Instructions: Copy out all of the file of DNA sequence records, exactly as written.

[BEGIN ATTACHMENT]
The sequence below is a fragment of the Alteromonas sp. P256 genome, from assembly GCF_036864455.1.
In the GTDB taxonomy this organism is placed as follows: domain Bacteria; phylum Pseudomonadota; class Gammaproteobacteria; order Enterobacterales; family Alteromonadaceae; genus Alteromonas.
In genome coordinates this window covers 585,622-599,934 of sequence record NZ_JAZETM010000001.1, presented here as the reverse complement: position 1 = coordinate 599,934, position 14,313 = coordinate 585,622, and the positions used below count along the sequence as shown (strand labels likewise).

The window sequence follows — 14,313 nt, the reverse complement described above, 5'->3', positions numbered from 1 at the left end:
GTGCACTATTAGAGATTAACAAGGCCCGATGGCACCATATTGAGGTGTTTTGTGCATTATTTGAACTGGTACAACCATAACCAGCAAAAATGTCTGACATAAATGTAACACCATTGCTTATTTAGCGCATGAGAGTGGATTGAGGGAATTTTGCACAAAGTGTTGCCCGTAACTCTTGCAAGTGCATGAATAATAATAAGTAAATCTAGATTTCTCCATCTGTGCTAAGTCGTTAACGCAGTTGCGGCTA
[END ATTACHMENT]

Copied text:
The sequence below is a fragment of the Alteromonas sp. P256 genome, from assembly GCF_036864455.1.
In the GTDB taxonomy this organism is placed as follows: domain Bacteria; phylum Pseudomonadota; class Gammaproteobacteria; order Enterobacterales; family Alteromonadaceae; genus Alteromonas.
In genome coordinates this window covers 585,622-599,934 of sequence record NZ_JAZETM010000001.1, presented here as the reverse complement: position 1 = coordinate 599,934, position 14,313 = coordinate 585,622, and the positions used below count along the sequence as shown (strand labels likewise).

The window sequence follows — 14,313 nt, the reverse complement described above, 5'->3', positions numbered from 1 at the left end:
GTGCACTATTAGAGATTAACAAGGCCCGATGGCACCATATTGAGGTGTTTTGTGCATTATTTGAACTGGTACAACCATAACCAGCAAAAATGTCTGACATAAATGTAACACCATTGCTTATTTAGCGCATGAGAGTGGATTGAGGGAATTTTGCACAAAGTGTTGCCCGTAACTCTTGCAAGTGCATGAATAATAATAAGTAAATCTAGATTTCTCCATCTGTGCTAAGTCGTTAACGCAGTTGCGGCTA